The philosophy of injury, apology, mending and forgiveness

published Jan 10, 2017, last modified Feb 10, 2022

Forgiveness isn't something you just give away. True forgiveness can only come after restitution for a wrongdoing.

I've known the truth that follows for many years. I've never quite put it together in words before today. Here it is. I hope this serves you in your future relationships.

Many people have an erroneous concept of forgiveness in their heads. You'll know them when you hear them say things like "oh, you'll never be happy if you don't forgive the people who hurt you". They truly don't understand what forgiveness is, and often confuse that concept with forgetting wrongs or putting wrongs behind.

Injury, apology, mending and forgiveness can only be understood as a process:

  • The injurer creates for himself a "debt" (from hereonafter debt) with the injuree. Before the injury, injurer and injuree were on equal terms, and no one owed the other. From the point of the injury onward, the injurer "owes" the injured person.
  • The apology is the act of the injurer of saying, in effect, "I acknowledge that I have a debt with you.  How can I get it resolved?"
  • Mending is the act of the injurer of righting wrongs, making amends and demonstrating that the injurer won't injure again.
  • Forgiveness is the act of the injuree of saying, in effect, "You owed me before, but you no longer owe me, as I forgive all debt from you to me".

Importantly, an apology is merely the first step towards resolving that debt. As you know, if you have a debt with someone who values themself, merely asking for that debt to be forgotten is (rightfully) going to take you nowhere. Furthermore, because people tend to repeat their past behavior, the injurer merely asking for an apology is no guarantee that the injurer won't repeat the same destructive behavior again in the future. So the injurer, in order to obtain forgiveness, must go beyond apologizing and into making amends with the injuree — to restore that which the injurer damaged, and to ensure that the behavior never repeats so that the injurer can regain their trustworthiness. What steps it takes to follow that part of the process are necessarily going to have to be dictated by the injuree — because only the injuree knows what the injurer must do, in order for the injuree to say "okay, the debt is finally repaid now" and "I am now convinced that you will not injure me again".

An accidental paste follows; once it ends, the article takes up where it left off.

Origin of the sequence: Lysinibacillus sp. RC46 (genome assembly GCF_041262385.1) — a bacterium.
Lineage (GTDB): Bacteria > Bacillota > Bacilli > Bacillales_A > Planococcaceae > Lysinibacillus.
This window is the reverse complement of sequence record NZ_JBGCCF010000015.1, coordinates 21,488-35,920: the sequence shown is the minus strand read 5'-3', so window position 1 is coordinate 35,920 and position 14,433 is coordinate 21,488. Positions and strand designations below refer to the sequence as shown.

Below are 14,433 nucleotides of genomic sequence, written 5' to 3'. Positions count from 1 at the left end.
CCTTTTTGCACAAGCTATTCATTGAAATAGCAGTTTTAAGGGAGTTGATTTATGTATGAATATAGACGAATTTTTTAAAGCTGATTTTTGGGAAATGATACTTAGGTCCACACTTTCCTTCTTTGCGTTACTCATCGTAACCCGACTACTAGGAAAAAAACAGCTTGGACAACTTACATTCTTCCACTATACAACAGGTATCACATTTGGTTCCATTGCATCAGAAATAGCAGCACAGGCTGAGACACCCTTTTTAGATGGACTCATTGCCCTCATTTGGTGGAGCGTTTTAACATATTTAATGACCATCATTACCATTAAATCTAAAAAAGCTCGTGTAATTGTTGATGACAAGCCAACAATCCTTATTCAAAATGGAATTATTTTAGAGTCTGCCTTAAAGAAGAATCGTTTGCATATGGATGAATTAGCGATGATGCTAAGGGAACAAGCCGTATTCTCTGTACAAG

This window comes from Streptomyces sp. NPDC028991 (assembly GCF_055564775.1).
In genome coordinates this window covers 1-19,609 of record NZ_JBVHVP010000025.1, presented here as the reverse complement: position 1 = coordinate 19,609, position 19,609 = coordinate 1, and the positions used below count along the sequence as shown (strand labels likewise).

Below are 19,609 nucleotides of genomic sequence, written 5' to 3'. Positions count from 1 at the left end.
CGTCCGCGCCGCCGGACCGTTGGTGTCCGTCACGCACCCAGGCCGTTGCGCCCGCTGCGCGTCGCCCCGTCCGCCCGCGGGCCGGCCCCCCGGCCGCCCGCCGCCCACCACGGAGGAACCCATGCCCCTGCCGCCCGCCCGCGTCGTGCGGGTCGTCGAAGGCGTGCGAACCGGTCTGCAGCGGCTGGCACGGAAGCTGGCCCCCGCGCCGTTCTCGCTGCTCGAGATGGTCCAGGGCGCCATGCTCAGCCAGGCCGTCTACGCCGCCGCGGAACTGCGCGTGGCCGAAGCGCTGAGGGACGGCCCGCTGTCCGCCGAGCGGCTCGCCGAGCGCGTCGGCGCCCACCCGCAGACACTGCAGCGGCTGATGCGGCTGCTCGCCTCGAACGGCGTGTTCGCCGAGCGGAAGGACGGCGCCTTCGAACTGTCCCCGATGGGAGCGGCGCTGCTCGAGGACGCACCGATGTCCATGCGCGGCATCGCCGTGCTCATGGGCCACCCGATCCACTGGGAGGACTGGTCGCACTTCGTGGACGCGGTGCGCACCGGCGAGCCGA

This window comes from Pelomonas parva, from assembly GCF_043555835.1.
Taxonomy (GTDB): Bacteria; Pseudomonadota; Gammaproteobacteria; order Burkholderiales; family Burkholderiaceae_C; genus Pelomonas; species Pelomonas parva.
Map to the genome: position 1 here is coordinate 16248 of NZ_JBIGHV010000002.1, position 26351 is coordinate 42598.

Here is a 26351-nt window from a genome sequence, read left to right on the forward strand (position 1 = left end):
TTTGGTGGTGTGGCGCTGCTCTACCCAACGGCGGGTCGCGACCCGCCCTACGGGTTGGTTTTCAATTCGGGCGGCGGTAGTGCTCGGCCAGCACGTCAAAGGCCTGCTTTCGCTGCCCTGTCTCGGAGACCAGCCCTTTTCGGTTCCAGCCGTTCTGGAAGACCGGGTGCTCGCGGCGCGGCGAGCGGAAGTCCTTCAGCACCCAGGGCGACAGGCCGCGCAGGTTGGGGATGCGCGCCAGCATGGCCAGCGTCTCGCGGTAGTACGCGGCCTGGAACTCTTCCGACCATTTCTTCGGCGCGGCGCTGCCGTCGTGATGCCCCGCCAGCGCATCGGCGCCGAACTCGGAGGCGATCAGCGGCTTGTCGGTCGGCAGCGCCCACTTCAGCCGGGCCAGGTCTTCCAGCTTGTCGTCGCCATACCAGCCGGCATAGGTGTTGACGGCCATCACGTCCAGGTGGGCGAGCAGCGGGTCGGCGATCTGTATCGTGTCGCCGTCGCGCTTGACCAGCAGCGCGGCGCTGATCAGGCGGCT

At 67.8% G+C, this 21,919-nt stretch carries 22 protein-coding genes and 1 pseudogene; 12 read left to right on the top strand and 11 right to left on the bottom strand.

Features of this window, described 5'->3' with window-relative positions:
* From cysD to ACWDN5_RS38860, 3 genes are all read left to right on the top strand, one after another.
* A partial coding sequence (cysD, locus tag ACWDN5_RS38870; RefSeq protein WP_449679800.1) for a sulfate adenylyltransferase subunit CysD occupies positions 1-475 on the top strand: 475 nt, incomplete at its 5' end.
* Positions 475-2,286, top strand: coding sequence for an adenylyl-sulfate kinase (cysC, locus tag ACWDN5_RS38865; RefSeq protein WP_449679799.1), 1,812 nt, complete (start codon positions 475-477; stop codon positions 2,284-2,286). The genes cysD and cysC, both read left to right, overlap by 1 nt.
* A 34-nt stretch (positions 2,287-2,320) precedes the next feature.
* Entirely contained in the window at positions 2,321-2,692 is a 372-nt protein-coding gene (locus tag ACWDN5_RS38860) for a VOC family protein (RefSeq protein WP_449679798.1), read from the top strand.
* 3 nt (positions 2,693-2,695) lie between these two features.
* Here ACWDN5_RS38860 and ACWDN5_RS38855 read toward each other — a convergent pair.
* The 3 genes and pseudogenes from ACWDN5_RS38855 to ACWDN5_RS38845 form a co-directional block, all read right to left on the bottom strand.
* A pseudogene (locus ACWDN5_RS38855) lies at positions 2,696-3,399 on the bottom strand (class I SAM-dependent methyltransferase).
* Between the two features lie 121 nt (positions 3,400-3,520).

With this, we get to the concept of nonpology. Nonpology is a fake apology from injurers that either:

  • does not address the issue of that which is owed ("I'm sorry you feel that way")
  • neither consults with the injuree as to how to make amends, nor offers to start the process ("Can you please forgive me already? I haven't done anything to mend what I broke, but I want to be forgiven now!")

Similarly, we have the concept of nongiveness. Nongiveness is a ritual of self-deceit that some injurees engage in, which:

  • "hamsters away" (denies) the fact that the debt of injury hasn't been repaid
  • is done for the purpose of the injuree to soothe their wounded self, rather than out of a true process of repair
  • leaves the injury in place, unchallenged and ready to hurt again in the future, perhaps by other people

A quite interesting conclusion that one can derive from this framework is that forgiveness is not a concession that self-respecting injurees freely grant or give while skipping the mending step, because self-respecting injurees as a general rule do not tolerate people hurting them without them at least attempting to make up for their wrongs, and demonstrate they won't do them again.

Yet another conclusion is that both apology and forgiveness connected to a particular injury, when done right as explained above, will only ever need to happen once. You cannot truly forgive if you still think the other person owes you, but once that debt is cleared, the act of forgiveness both is natural and also must be final. And you also cannot keep apologizing for something you have properly apologized and made amends for, because once the forgiveness is granted, it is final.

The final conclusion? It's perfectly okay never to forgive someone who did something that is — according to the injuree — impossible to make amends for. You do not owe anyone forgiveness, especially to people who owe you so much for their wrongdoings they can't be forgiven. The way to deal with those people is not to fake-forgive them — it's far better for you to simply and unilaterally declare them in moral bankruptcy, and remove them from your life altogether.